Calling out to mothers and fathers: play the games (video games, cell phone games, Playstation, anything!) that your daughters and sons usually play. Write a short review, looking at the game from the point of view of its female characters, the vocabulary used, the violence directed at women, and anything else you feel is important. Tell us what's good, tell us what really needs to change. Send it to us, post it on your blog or facebook, tweet it, email it to your friends, and share it with your children.

Don't take anyone's word for it. Play the games yourself! After all, games both mirror and inspire reality!

Saturday, November 27, 2010

Gaming and girls

A post from twelve-year-old Apoorva and her friend Venika, followed by one from Apoorva's mother, Uma.

There are some games that boys play. There are some that girls play. And then there are the ones that both play.

Let’s start with the ones the boys play. For e.g. they play ‘CounterStrike’, where one has the choice of being a terrorist or antiterrorist. Each group attempts to kill the other with a variety of weapons such as sniper rifles, machine guns etc. ‘Grand Theft Auto’ (commonly known as GTA) is to test of your abilities in pursuit and streetsmarts.

Need For Speed’(NFS) games is the racing buff’s addiction for speed that is fuelled. For instance in most wanted the player has to beat the top 10 list of people to get to the top of the list etc.

The girls usually play dress-up games, make-up games and simulation games such as hidden objects, fashion solitaire, make your own persona etc But we don’t stick to the stereotype that girls only have to play so-called ‘girls’ games. They are more than willing to play the boys’ games too (mentioned above). Only the boys don’t seem to be able to accept the fact that girls can play their games too or are even capable of it. However, the boys are not able to bring themselves to play the girls’ games.

Today’s games do have quite a bit of violence in them, as this generation seems to like these kinds of games more than others. However, there is no real violence against women in most games. They are given equal rights/importance. There is an equal amount of violence for both. It is just violence in general. But we believe that the violence is not addictive and it does not necessarily have to be brought into your own life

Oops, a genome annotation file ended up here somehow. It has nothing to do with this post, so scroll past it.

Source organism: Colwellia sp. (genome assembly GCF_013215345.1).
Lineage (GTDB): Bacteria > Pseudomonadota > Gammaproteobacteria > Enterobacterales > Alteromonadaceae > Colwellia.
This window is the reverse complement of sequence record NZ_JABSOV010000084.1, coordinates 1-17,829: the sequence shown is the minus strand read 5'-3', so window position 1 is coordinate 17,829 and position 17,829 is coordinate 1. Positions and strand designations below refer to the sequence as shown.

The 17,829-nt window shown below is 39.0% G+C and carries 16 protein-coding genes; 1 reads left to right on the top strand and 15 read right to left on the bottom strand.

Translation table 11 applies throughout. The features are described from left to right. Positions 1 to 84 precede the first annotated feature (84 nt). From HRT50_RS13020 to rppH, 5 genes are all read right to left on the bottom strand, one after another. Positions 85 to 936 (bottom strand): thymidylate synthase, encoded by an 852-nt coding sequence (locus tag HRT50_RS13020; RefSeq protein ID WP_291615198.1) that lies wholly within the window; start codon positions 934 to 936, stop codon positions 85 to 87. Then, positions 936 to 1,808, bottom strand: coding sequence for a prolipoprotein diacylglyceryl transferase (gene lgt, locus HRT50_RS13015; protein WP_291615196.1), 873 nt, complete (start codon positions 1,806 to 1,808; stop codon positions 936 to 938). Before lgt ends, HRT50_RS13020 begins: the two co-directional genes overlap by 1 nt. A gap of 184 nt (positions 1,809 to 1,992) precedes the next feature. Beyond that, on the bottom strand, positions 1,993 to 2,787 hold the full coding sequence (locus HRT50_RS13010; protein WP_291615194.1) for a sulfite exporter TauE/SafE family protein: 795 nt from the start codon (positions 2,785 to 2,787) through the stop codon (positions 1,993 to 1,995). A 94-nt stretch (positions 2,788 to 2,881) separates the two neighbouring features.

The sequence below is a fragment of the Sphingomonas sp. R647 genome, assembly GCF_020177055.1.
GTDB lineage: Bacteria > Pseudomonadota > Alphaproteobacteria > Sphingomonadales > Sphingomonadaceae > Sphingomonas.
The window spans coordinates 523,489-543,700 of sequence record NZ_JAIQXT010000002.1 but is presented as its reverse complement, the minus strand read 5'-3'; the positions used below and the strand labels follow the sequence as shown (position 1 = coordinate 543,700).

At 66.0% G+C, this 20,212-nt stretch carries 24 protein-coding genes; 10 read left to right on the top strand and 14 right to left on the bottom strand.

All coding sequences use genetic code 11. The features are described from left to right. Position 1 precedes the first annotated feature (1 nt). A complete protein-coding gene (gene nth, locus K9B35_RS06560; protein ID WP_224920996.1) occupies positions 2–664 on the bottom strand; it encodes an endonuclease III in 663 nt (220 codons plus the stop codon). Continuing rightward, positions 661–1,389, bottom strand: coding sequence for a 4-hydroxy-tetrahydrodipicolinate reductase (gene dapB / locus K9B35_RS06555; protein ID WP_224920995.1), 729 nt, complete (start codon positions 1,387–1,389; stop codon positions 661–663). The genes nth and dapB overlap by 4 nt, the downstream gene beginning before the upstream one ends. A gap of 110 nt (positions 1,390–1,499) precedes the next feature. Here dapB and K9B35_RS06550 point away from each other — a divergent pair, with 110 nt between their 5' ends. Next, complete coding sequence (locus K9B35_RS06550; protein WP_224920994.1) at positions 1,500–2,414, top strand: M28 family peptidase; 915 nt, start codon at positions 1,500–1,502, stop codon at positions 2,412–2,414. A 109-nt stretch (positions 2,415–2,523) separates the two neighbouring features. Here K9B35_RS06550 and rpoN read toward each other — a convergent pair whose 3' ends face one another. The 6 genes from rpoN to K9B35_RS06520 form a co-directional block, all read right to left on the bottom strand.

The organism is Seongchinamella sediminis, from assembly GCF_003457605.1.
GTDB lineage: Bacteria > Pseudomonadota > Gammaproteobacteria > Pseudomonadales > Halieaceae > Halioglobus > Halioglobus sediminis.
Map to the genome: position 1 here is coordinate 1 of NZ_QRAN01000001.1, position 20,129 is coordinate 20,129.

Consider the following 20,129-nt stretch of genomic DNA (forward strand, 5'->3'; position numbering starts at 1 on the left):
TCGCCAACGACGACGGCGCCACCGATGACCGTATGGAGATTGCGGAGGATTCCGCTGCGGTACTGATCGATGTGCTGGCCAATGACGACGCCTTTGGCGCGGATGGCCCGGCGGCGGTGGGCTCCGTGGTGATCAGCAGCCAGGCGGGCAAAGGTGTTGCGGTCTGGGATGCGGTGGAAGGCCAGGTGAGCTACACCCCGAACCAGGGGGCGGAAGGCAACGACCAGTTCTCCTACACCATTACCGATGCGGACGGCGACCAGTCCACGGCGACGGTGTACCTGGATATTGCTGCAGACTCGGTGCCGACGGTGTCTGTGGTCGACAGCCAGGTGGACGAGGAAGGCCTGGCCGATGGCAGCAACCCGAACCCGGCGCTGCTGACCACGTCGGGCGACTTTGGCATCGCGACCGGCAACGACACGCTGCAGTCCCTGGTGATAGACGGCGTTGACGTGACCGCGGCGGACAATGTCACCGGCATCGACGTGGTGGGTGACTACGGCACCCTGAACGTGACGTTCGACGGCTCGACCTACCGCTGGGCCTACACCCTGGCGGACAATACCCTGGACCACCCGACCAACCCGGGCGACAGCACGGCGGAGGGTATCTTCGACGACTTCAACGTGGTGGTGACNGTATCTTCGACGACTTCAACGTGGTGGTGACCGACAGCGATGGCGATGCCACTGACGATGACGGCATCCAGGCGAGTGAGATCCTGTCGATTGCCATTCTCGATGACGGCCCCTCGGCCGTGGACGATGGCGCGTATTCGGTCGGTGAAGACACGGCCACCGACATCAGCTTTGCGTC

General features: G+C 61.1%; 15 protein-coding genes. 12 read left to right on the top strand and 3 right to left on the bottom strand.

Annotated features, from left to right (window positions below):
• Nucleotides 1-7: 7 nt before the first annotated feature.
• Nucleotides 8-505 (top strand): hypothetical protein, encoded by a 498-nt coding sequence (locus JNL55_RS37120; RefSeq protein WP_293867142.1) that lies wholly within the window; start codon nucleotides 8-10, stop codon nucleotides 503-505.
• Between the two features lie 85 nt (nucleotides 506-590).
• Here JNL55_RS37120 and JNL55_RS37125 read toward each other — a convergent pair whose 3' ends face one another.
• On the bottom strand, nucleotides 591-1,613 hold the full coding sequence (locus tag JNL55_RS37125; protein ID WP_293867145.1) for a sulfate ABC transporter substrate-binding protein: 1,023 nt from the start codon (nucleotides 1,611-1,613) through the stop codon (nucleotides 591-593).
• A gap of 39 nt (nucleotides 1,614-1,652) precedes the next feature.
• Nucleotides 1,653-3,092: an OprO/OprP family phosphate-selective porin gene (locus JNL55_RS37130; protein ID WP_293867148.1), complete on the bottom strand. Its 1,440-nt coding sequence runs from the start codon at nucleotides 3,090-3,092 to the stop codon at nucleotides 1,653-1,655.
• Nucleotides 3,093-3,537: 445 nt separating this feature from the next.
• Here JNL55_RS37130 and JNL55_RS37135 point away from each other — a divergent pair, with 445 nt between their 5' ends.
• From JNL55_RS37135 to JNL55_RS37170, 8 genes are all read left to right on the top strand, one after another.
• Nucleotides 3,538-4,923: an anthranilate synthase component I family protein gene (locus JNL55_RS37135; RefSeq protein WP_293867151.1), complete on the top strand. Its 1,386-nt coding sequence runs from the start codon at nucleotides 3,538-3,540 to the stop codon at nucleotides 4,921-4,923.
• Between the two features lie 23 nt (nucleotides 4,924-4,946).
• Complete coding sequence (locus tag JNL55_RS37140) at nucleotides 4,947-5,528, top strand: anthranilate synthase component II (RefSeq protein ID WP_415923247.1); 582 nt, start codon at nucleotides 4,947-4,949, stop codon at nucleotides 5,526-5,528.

In fact some people believe that the violent games actually helps some of us channel our anger or disappointment and helps us get rid of some of our anger. .

Uma's observations

When I see the games my son plays and attempted to play some of them, I found the gore and violence unbearable. One is constantly killing or shooting or maiming in CS (CounterStrike) and DotA (defense of the ancients). But it requires extreme skills and high observation powers and an alertness to avoid being killed yourself. I failed miserably at these games for lack of speed and an inability to master the keys and control of the game. While I am quite impressed with such skills I am also quite disturbed at the violence not especially against any gender but certainly a callous attitude towards violence.

Some of the games played by daughter and her friends actually seem to enhance their aptitude for keen observation and help them with quick reflexes and hand eye co-ordination and speed of thought and action.

Action, adventure driving, role playing etc seem to be the lure of most of the GAT games. The aim is to find oneself in all kinds of locales and missions and meetings one takes on. I find the game GTA Vice City repulsive since it has women walking around in skimpy bikinis (you see, this one is in Miami)

On the whole, to me the stereotyping of the genders is in the visual appearance of women in sexy clothes and impossibly thin body types while them look macho, tough fit and ready to take on the world. I do seem to remember a few women toughies in Mortal Kombat and Tomb Raider too. Though even those had them look pouty and sculpted in looks and figure and wearing revealing outfits. But again there are dialogues spoken by the character that reiterate her right to wear and do what she pleases. Can one see that as women empowerment at a subliminal level for the players.

The fact is the violence exists and is directed at everyone!

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